Senator Marco Rubio Sends Letter To Rob Manfred On Dodgers Promoting Anti-Catholic Drag Group

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Senator Marco Rubio on Monday sent a letter to MLB Commissioner Rob Manfred on some blatant hypocrisy from the Los Angeles Dodgers.

The letter stems from an award the Dodgers intend to present to The Sisters of Perpetual Indulgence, a group of drag performers who dress as nuns.

The Dodgers, as many teams around the league now do, are hosting an “LGBTQ+ Pride Night” event in June. As part of the event, the drag group will be receiving an award from the team.

“Go and sin some more,” is apparently their motto, with performers reportedly dressing as Jesus and Mary.

Rubio is criticizing Manfred and the Dodgers for their decision by pointing out the obvious hypocrisy from the league and the team.

“Recently, you stated that Major League Baseball needs to ‘make decisions that are as inclusive and welcoming to everyone as possible, and keep us as apolitical as possible.’ I write to ask whether your League wants to be “inclusive and welcoming” to Christians, and if so, why you are allowing an MLB team to honor a group that mocks Christians through diabolical parodies of our faith,” Rubio wrote.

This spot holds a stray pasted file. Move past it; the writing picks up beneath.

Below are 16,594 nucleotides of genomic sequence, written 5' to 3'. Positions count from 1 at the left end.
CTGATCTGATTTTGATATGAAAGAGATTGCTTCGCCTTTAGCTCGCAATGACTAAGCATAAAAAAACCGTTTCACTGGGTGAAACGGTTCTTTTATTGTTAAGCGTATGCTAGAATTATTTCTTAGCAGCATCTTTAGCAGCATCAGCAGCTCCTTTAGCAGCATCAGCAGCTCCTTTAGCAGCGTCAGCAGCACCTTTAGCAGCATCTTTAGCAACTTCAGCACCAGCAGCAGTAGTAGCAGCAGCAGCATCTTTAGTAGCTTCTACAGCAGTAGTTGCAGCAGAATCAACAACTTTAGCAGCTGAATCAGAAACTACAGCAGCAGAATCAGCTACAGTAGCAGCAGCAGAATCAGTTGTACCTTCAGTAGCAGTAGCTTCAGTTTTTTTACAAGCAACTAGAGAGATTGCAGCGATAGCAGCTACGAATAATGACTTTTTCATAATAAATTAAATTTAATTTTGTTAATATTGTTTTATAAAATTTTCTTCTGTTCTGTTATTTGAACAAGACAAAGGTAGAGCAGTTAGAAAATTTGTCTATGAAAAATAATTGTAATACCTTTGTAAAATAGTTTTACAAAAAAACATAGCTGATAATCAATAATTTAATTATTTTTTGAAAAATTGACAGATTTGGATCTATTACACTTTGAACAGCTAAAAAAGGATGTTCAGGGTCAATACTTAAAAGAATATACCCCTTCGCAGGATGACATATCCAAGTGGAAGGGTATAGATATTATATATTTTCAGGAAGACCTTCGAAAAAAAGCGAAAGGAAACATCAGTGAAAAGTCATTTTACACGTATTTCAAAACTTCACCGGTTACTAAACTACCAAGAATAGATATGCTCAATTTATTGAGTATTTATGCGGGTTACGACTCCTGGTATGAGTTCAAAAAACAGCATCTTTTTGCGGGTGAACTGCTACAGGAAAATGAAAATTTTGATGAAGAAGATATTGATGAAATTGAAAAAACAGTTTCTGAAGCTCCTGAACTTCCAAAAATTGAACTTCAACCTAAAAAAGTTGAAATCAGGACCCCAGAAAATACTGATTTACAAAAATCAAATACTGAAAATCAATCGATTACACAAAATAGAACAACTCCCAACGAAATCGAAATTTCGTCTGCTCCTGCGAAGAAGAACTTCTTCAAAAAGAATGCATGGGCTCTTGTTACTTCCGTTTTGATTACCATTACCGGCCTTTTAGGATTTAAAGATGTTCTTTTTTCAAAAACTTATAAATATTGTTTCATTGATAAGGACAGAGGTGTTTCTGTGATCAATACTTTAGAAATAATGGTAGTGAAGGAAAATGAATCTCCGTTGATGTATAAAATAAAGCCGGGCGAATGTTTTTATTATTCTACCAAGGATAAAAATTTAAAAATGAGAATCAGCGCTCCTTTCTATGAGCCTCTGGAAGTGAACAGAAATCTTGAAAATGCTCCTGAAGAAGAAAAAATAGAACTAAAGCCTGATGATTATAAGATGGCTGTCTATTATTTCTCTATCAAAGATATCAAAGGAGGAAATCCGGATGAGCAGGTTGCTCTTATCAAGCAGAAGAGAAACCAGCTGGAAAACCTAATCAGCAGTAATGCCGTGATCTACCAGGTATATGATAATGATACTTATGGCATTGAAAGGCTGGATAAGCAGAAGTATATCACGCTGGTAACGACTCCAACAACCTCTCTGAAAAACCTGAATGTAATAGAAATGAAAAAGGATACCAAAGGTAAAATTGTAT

Awarding a drag group that purposefully mocks Christians doesn’t seem very “inclusive,” now does it?

Rob Manfred and the Dodgers get letter from Marco Rubio
HOUSTON, TEXAS – OCTOBER 29: Commissioner Robert D. Manfred Jr. on the field prior to Game Two of the 2022 World Series between the Houston Astros and the Philadelphia Phillies at Minute Maid Park on October 29, 2022 in Houston, Texas. (Photo by Bob Levey/Getty Images)

Rubio Has a Point on Dodgers’ Hypocrisy

Rubio’s letter explains the issues with the group as well as the league’s hypocrisy on supposed “inclusion.” And it demands answers from Manfred on how appropriate the award is.

  • “The ‘sisters’ are men who dress in lewd imitation of Roman Catholic nuns. The group’s motto, ‘go and sin some more,’ is a perversion of Jesus’s command to ‘go, and sin no more.’ The group’s ‘Easter’ ceremony features children’s programming followed by a drag show where adult performers dress in blasphemous imitation of Jesus and Mary. The group hosts pub crawls mocking the Stations of the Cross and even the Eucharist, the sacrament that unites more than one billion Catholics around the world.”
  • “Do you believe that the Los Angeles Dodgers are being ‘inclusive and welcoming to everyone’ by giving an award to a group of gay and transgender drag performers that intentionally mocks and degrades Christians—and not only Christians, but nuns, who devote their lives to serving others?”

Rubio also specifically called out the Dodgers for their stated stance.

“Dodgers Vice President of Marketing Erik Braverman said that the team’s LGBTQ+ Pride Night is meant to ‘foster an atmosphere of acceptance for all,'” the letter says.

But awarding a group that actively mocks Christians and Catholics does not exactly “foster” an accepting atmosphere.